At the date which this history has now reached, Sellers was appalled to find that the usual remedy was inoperative, and that Hawkins's low spirits refused absolutely to lift. Something must be done, he reflected; it was heart-breaking, this woe, this smileless misery, this dull despair that looked out from his poor friend's face. Yes, he must be cheered up. He mused a while, then he saw his way. He said in his most conspicuously casual vein:
"Er--uh--by the way, Hawkins, we are feeling disappointed about this thing--the way the materializee is acting, I mean--we are disappointed; you concede that?"
"Concede it? Why, yes, if you like the term."
"Very well; so far, so good. Now for the basis of the feeling. It is not that your heart, your affections are concerned; that is to say, it is not that you want the materializee Itself. You concede that?"
"Yes, I concede that, too--cordially."
"Very well, again; we are making progress. To sum up: The feeling, it is conceded, is not engendered by the mere conduct of the materializee; it is conceded that it does not arise from any pang which the personality of the materializee could assuage. Now then," said the earl, with the light of triumph in his eye, "the inexorable logic of the situation narrows us down to this: our feeling has its source in the money-loss involved. Come--isn't that so?"
"Goodness knows I concede that, with all my heart."
"Very well. When you've found out the source of a disease, you've also found out what remedy is required--just as in this case. In this case money is required. And only money."
The old, old seduction was in that airy, confident tone and those significant words--usually called pregnant words in books. The old answering signs of faith and hope showed up in Hawkins's countenance, and he said:
"Only money? Do you mean that you know a way to--"
"Washington, have you the impression that I have no resources but those I allow the public and my intimate friends to know about?"
"Is it likely, do you think, that a man moved by nature and taught by experience to keep his affairs to himself and a cautious and reluctant tongue in his head, wouldn't be thoughtful enough to keep a few resources in reserve for a rainy day, when he's got as many as I have to select from?"
"Oh, you make me feel so much better already, Colonel!"
"Have you ever been in my laboratory?"
"That's it. You see you didn't even know that I had one. Come along. I've got a little trick there that I want to show you. I've kept it perfectly quiet, not fifty people know anything about it. But that's my way, always been my way. Wait till you're ready, that's the idea; and when you're ready, zzip!--let her go!"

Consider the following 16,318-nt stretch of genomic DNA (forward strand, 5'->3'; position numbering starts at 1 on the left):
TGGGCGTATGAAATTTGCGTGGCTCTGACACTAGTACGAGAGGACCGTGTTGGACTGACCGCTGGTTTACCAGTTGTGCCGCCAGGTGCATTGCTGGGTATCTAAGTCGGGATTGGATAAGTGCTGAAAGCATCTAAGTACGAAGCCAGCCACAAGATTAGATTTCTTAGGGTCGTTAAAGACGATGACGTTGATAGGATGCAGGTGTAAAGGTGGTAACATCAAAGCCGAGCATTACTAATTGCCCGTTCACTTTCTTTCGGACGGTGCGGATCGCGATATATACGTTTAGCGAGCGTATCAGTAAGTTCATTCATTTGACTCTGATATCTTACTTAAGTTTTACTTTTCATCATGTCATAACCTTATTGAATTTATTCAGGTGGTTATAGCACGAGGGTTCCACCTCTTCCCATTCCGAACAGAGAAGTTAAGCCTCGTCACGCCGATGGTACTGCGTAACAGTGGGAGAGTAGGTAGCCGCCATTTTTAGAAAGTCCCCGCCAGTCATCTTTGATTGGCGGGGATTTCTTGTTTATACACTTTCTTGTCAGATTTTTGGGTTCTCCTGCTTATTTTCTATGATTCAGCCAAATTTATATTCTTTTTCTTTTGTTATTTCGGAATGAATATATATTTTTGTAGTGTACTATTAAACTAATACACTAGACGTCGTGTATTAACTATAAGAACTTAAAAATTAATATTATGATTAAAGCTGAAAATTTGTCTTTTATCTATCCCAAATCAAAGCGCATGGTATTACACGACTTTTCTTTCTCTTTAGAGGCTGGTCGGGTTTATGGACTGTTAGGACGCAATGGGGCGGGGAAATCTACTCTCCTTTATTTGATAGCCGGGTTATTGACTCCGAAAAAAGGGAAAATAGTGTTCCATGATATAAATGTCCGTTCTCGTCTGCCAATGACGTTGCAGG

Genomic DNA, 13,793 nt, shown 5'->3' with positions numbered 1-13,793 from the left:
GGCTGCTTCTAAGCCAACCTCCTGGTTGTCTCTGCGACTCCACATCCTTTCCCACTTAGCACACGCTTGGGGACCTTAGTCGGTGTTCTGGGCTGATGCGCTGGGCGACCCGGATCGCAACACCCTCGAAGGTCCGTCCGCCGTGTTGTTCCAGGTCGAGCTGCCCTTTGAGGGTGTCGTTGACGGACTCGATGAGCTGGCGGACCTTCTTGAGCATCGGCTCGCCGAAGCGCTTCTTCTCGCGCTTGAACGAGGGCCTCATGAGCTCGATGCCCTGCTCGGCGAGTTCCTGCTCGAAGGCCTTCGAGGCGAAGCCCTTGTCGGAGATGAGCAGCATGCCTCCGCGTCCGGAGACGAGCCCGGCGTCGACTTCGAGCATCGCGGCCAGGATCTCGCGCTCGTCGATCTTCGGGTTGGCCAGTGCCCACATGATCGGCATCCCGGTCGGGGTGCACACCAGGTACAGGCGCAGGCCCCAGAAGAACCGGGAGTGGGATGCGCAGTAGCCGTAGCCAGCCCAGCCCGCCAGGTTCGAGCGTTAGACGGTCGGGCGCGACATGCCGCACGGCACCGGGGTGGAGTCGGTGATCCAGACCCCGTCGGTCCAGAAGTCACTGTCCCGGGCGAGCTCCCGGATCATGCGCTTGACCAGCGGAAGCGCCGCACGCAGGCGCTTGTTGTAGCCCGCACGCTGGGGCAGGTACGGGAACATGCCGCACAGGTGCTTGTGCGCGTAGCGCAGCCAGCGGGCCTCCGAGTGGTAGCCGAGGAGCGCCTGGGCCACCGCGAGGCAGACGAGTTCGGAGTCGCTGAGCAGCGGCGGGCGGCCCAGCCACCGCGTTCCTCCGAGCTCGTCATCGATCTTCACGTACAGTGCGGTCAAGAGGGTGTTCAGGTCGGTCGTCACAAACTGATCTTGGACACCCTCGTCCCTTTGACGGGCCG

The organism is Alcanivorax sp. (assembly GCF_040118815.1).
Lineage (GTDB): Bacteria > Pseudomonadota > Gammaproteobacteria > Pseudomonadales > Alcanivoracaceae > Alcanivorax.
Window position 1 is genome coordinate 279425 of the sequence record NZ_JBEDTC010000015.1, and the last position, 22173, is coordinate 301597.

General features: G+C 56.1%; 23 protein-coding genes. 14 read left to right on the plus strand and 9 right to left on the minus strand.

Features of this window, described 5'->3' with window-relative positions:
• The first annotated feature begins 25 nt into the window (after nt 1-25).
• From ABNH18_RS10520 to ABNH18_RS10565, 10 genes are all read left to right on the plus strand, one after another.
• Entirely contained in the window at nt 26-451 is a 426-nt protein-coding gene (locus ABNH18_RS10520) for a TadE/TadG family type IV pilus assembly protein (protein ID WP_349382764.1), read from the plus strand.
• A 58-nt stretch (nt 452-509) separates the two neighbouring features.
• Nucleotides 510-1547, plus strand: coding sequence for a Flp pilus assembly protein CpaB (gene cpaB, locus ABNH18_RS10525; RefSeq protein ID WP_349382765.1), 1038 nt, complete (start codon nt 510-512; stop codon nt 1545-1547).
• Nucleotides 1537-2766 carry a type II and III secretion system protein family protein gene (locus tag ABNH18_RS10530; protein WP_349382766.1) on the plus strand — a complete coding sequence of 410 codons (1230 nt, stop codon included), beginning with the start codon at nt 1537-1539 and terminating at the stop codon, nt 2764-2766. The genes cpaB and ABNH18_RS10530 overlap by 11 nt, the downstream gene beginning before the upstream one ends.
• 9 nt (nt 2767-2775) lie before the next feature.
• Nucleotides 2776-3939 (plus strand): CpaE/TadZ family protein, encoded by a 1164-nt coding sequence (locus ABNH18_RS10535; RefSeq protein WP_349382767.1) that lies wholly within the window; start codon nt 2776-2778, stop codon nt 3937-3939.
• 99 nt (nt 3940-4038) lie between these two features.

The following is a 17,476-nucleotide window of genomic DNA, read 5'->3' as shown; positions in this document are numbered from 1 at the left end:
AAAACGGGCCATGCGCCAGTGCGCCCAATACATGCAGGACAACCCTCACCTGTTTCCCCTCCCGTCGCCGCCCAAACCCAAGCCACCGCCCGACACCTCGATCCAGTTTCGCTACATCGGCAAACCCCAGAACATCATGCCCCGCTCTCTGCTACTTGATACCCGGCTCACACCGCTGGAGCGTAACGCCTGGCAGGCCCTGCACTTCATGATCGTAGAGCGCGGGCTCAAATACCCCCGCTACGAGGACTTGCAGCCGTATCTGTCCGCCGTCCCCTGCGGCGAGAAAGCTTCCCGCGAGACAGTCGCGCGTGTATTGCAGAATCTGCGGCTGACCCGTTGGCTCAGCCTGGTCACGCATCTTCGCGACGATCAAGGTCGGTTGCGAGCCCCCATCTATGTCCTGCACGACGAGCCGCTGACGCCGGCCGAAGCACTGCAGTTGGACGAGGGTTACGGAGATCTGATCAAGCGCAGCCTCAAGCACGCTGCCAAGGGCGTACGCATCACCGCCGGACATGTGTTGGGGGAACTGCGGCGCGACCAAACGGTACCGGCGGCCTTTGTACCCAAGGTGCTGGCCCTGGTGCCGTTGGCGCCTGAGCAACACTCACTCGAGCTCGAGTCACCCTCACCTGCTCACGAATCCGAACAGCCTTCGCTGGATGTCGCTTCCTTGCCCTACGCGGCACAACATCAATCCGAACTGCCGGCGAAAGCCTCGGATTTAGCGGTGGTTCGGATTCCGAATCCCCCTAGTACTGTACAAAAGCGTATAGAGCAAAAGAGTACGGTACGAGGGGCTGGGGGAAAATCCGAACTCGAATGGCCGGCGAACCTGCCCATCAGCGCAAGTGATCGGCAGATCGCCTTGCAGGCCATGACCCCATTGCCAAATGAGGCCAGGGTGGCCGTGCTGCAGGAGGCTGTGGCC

"Well, Colonel, I've never seen a man that I've had such unbounded confidence in as you. When you say a thing right out, I always feel as if that ends it; as if that is evidence, and proof, and everything else."
The old earl was profoundly pleased and touched.
"I'm glad you believe in me, Washington; not everybody is so just."
"I always have believed in you; and I always shall as long as I live."
"Thank you, my boy. You shan't repent it. And you can't." Arrived in the "laboratory," the earl continued, "Now, cast your eye around this room--what do you see? Apparently a junk-shop; apparently a hospital connected with a patent office--in reality, the mines of Golconda in disguise! Look at that thing there. Now what would you take that thing to be?"
"I don't believe I could ever imagine."
"Of course you couldn't. It's my grand adaptation of the phonograph to the marine service. You store up profanity in it for use at sea. You know that sailors don't fly around worth a cent unless you swear at them--so the mate that can do the best job of swearing is the most valuable man. In great emergencies his talent saves the ship. But a ship is a large thing, and he can't be everywhere at once; so there have been times when one mate has lost a ship which could have been saved if they had had a hundred. Prodigious storms, you know. Well, a ship can't afford a hundred mates; but she can afford a hundred Cursing Phonographs, and distribute them all over the vessel--and there, you see, she's armed at every point. Imagine a big storm, and a hundred of my machines all cursing away at once--splendid spectacle, splendid!--you couldn't hear yourself think. Ship goes through that storm perfectly serene--she's just as safe as she'd be on shore."
"It's a wonderful idea. How do you prepare the thing?"
"Load it--simply load it."
"Why you just stand over it and swear into it."
"That loads it, does it?"
"Yes--because every word it collars, it keeps--keeps it forever. Never wears out. Any time you turn the crank, out it'll come. In times of great peril, you can reverse it, and it'll swear backwards. That makes a sailor hump himself!"